March 17 down the years
Proud Edward's Army sent packing
Chris Gray, Finlay Calder and David Sole celebrate Scotland's Grand Slam victory in 1990 © Getty Images

England travelled in expectation and were sent packing as Scotland beat them 13-7 to secure the Grand Slam which most pundits believed would be heading south. The crowd certainly played their part, roaring on the underdogs from the off and making things hard for an ageing England side. The usual moans about the referee followed the game - notably not from England skipper Will Carling who said the Scots deserved the win - but put simply Scotland wanted the win more against a side who arrived with 11 tries and 83 points in their previous three games. Tony Stanger latched onto a chip-kick from Gavin Hastings to touch down for Scotland's only try early in the second half, while Carling came under fire for not kicking four within-range penalties into the wind. Simon Hodgkinson turned down a chance at the first kick and thereafter Carling turned his back on him. "Simon didn't feel confident enough to ask to have a go," he admitted. It remains Scotland's last Grand Slam.

The Decade of the Dragon culminated in Cardiff where Wales won the Triple Crown for the fourth year running, beating a bedraggled England side 27-3, with four of their five tries coming in a virtuoso second-half performance. It was also their 22nd straight Five Nations win at Cardiff. The Welsh Whippet, JJ Williams, signed off for his country with the afternoon's final score while Neil Bennett missed six out of seven kicks for England. JPR Williams, who hobbled off in the second-half, was lifted on the shoulders of supporters at the final whistle as it was believed at the time to be his final match. He returned to the Welsh side 18 months later.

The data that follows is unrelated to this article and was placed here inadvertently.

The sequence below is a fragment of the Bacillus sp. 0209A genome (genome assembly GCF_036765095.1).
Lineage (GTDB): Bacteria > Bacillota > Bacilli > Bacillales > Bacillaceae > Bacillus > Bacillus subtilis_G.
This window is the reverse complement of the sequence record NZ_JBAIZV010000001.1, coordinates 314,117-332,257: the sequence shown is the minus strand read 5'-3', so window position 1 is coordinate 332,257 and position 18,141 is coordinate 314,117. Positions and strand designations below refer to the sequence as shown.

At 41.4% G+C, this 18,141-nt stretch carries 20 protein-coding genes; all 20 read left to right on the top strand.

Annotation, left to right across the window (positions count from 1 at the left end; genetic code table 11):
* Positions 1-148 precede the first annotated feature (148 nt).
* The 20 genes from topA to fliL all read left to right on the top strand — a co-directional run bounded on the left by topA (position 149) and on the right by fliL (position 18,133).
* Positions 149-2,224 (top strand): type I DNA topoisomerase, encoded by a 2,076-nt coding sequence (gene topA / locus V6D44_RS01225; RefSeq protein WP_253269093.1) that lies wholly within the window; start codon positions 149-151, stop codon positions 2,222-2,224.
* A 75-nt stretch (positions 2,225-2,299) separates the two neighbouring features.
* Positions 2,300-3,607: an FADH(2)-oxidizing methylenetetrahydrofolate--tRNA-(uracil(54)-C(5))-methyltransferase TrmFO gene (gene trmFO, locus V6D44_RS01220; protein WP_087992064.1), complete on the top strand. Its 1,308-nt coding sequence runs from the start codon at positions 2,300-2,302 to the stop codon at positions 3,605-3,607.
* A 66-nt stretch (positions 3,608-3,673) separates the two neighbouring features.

St Patrick's Day is an auspicious date for the Scots, because six years earlier, they were once again victorious in a Grand Slam decider at Murrayfield, this time outmuscling France 21-12. Despite trailing 6-3 at half-time, and then by 9-3 after Jean-Patrick Lescarboura's drop goal, Peter Dods hauled Scotland level before Jim Calder's late try from a line-out provided the decisive moment of the match. It was only the second Grand Slam in Scotland's Five Nations history, and their first since 1925.

Warren Gatland's Wales secured their third Grand Slam in eight years with a 16-9 win over France at the Millennium Stadium. Wales had already overcome Italy and Scotland in Cardiff with wins on the road coming against Ireland and England. Alex Cuthbert scored a first-half try for Wales and the boot of Leigh Halfpenny did enough to guide them over the finishing line. Captain Sam Warburton lifted the trophy - despite being forced to withdraw at half-time with a shoulder injury - and Gethin Jenkins, Ryan Jones and Adam Jones all collected their third Grand Slam. The match had added significance with the death of Mervyn Davies the day before.

A Grand Slam of scoring options for Neil Jenkins, who racked up a try, four conversions, three penalty goals and two dropped goals to spearhead Wales' breathtaking 43-35 Six Nations win in Paris. Jenkins' personal tally accounted for 28 of his team's points, and took him into the history-books as the first player to score more than 1000 in international rugby. Rob Howley, Dafydd James and Scott Quinnell were the other try-scorers.

Super Saturday in the Six Nations began with Ireland, Italy, France and England all in with a chance of winning the title. In the end, France's 46-19 defeat of Scotland gave them the title on points difference over Ireland. England, needing a 57-point margin in the evening match in Cardiff to revive their prospects, were instead beaten 27-18 by Wales.

Hardly earth-shattering in itself but the RFU opened Pandora's Box by approving sponsorship - or as it stuffily referred to it, "the acceptance of financial assistance from commercial firms or individuals". The board imposed strict controls on what was and was not acceptable but as the last major sport to allow sponsorship it had to bow to progress.

Gareth Edwards returned from the World Superstars contest in the United States just in time to take part in Wales's final run-out ahead of the Triple Crown visit to Scotland. His tardiness made no difference - two days later, Wales were triumphant at Murrayfield by 18 points to 9


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